In October 1939, about a decade before he was assassinated, Mohandas K. Gandhi issued a warning to his admirers. “Some would like to erect my statue in public places, some others would have my portraits, yet others would proclaim my birthday as a public holiday,” he wrote in response to praises he had received on his birthday. “These are days of dissension and discord, I should feel deeply humiliated if my name became in any way an occasion for accentuating them. Avoidance of such opportunities is a real service to the country and to me.”
Yet of the many things that India’s independence leader achieved, curbing the proliferation of his likeness wasn’t one of them. His bespectacled face and slight frame have become synonymous with peaceful resistance and civil rights movements around the world.
Somehow he has also become an ambassador for Apple and, more recently, a poster boy for the political party that is directly connected to the Hindu nationalist who fatally shot him in 1948. He graces T-shirts and mugs and refrigerator magnets. He was on “The Simpsons.” His image has been both glorified and trivialized, meme-ified, simplified and stretched so far that the man — his flaws, complexities, and actual message — has been reduced to a cliché, a fictional superhero.
“A hyper-icon has been created,” said Sumathi Ramaswamy, a history professor at Duke University who has researched Gandhi’s role in India’s visual culture. “He has come to be appropriated even by forces completely antithetical to his message.”
Starting in the 1990s, Indian artists were using Gandhi’s image as it began taking on yet another role — a political and social vessel. “In Gandhi’s own lifetime, when artists painted Gandhi, he was the end of their work, he was the object of their work,” Ms. Ramaswamy said. Now artists use his likeness as a means to comment on the state of modern-day India, particularly the rise of right-wing politics in the country.
Two new shows at Aicon Contemporary in the East Village not only coincide with Gandhi’s 150th birthday this month, but also provide insights into how Indian artists are trying to poke fun at his ubiquity and reflect upon the country of his birth.
Here are five works that comment on Gandhi’s visual legacy in India.
Larger Than Life
Debanjan Roy’s “Toy Gandhi 4 (Superhero)” is perhaps the show’s most radical sculpture. In contrast to the image of a skinny man who often wore his signature loincloth and humble sandals, this muscular Gandhi is clad in a superhero costume. The bright red boots are particularly interesting, noted Projjal Dutta, the show’s curator. Hindu gods and goddesses are almost always barefoot in sculptures and paintings, he explained, except for Surya, the sun god who wears “Western-like boots.”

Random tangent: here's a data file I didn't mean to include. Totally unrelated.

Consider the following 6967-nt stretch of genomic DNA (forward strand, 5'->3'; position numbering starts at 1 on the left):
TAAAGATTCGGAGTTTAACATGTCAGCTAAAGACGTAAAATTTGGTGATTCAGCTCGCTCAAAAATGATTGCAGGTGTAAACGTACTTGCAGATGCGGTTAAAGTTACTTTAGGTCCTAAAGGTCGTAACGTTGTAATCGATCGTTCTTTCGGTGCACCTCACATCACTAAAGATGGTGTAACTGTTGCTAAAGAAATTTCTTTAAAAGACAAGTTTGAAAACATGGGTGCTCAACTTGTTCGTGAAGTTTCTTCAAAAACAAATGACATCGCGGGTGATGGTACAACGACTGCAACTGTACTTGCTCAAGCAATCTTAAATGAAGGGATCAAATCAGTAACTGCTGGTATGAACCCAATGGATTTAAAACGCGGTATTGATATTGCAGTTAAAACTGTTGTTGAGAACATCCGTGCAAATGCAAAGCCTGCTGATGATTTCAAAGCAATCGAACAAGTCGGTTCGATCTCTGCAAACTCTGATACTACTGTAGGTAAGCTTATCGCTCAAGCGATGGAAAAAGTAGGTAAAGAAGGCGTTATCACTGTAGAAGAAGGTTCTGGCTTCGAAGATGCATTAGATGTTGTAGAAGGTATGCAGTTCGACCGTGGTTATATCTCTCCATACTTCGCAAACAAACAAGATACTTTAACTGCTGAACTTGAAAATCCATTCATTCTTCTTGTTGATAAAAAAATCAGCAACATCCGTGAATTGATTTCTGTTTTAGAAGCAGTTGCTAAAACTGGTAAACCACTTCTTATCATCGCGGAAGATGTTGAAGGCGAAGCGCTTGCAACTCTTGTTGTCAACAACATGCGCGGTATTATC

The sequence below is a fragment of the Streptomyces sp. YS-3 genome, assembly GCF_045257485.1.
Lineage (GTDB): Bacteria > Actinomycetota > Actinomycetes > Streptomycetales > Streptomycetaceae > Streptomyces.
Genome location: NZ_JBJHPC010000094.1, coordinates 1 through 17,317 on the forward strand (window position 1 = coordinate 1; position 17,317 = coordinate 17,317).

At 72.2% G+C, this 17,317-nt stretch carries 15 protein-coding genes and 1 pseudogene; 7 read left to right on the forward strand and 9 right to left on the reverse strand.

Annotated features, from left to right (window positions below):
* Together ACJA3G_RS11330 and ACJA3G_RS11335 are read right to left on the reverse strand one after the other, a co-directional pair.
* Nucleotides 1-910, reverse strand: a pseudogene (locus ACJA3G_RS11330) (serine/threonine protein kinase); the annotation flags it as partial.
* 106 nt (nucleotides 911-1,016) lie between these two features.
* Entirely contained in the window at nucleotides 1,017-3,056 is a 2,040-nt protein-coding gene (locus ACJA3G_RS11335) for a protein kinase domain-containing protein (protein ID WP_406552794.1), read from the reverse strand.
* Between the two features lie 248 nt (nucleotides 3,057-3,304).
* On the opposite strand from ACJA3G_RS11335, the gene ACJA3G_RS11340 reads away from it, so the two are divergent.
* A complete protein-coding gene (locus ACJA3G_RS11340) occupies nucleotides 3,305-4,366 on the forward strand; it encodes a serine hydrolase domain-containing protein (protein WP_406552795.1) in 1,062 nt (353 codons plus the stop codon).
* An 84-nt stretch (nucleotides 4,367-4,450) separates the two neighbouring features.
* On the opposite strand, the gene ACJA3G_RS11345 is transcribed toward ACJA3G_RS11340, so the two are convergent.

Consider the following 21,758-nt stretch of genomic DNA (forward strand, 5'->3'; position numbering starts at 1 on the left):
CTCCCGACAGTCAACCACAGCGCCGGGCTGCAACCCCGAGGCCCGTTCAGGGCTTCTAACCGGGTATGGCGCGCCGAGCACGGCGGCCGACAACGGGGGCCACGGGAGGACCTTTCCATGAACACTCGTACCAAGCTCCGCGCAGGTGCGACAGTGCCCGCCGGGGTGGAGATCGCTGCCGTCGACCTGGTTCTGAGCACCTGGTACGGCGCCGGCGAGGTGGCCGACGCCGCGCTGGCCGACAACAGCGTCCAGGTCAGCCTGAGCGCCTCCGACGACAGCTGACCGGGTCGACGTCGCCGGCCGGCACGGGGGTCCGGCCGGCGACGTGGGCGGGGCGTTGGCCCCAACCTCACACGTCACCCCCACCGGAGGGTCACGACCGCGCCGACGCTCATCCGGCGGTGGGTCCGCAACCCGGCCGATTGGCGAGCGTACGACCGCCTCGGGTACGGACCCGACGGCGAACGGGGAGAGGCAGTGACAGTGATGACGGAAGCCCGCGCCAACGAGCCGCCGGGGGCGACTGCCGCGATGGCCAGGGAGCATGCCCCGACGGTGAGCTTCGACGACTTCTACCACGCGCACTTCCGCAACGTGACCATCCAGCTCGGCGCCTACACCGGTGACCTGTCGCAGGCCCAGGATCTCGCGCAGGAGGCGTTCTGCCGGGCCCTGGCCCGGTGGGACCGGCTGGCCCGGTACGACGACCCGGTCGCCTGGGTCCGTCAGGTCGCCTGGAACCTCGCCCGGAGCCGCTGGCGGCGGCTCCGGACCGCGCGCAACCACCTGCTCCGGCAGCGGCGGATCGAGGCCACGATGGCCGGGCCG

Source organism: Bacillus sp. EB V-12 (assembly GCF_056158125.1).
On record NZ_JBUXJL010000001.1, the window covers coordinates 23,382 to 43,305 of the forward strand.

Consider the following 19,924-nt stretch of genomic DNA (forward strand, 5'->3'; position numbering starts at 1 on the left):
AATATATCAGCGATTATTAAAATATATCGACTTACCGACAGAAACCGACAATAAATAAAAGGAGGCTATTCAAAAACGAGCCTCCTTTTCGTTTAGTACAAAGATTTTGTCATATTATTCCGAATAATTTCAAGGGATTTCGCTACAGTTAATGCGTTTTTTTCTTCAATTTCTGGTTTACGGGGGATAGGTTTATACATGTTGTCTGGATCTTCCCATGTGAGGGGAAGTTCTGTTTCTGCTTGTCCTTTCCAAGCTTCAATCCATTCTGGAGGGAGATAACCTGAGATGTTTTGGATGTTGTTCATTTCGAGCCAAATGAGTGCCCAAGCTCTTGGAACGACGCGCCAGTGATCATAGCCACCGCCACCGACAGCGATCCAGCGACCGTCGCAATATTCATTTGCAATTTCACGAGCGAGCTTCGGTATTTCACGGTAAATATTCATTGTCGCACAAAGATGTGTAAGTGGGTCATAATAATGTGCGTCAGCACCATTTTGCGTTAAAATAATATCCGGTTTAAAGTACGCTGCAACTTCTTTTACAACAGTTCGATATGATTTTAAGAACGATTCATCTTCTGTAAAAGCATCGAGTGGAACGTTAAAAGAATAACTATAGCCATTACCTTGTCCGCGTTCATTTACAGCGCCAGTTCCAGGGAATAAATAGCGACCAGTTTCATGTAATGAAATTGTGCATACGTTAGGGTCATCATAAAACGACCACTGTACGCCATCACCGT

Almost 200 padukas (ancient footwear often made of wood), all seemingly headed somewhere, is a precursor to GR Iranna’s much larger piece, called “Naavu,” from this year’s Venice Biennale. “Iranna has chosen to use footwear as a metaphor for society,” Mr. Dutta said, referring to sandals worn by the rich and poor alike. One of Gandhi’s most famous and powerful acts of protest against British rule, for example, was the Salt March in 1930 when he walked over 240 miles with thousands of people to protest oppressive taxes on salt. “I think Iranna is saying India is at its best when it’s together, when everybody is in unison.”
The independence leader was famously reluctant to embrace technology, which for him represented “all that is harmful and oppressive in modern civilization,” Professor Ramaswamy said. By portraying Gandhi wearing a headset with microphone, Mr. Roy is perhaps trying to point out that “his afterlife has been turned against him for our own purposes,” Professor Ramaswamy suggested.
Almost every city, town and village in India has a statue or a bust of the Gandhi. These nine photographs, taken by Vivek Vilasini, were taken of Gandhi statues in or near small towns and villages in India — though none of them look like the independence leader. The only consistency is the mustache and the bald head. “Gandhi for all the people who made these [statues] was long dead so it’s like transferred wisdom, handed down,” Mr. Dutta said. “So how has Gandhi survived? Not entirely accurately, not entirely faithfully but perhaps still with a modicum of respect.” That the works reveal signs of wear — chipped paint or bird poop or garlands of dead, withered flowers — is also telling, Professor Ramaswamy said. “You erect a statue and you think you’ve paid homage to the father of the nation but they stand completely abandoned,” she said.
Turning Gandhi into a jiggling, giggling bobblehead is a cheeky take on the appropriation of his image. But this particular sculpture of Gandhi holding a toilet plunger is poignant, Mr. Dutta said. India’s prime minister, Narendra Modi, and his right-wing Hindu nationalist Bharatiya Janata Party fall far to the right of much of Gandhi’s own message and philosophy. Yet, this same political party used the image of Gandhi — specifically his recognizable glasses — as the logo of its Clean India Mission that focused on building toilets for the poor.
Inappropriated: The Toy Gandhi
Memories of the Mahatma
Through Oct. 26 at Aicon Contemporary, 35 Great Jones Street, Manhattan; 212-725-6092, aicongallery.com.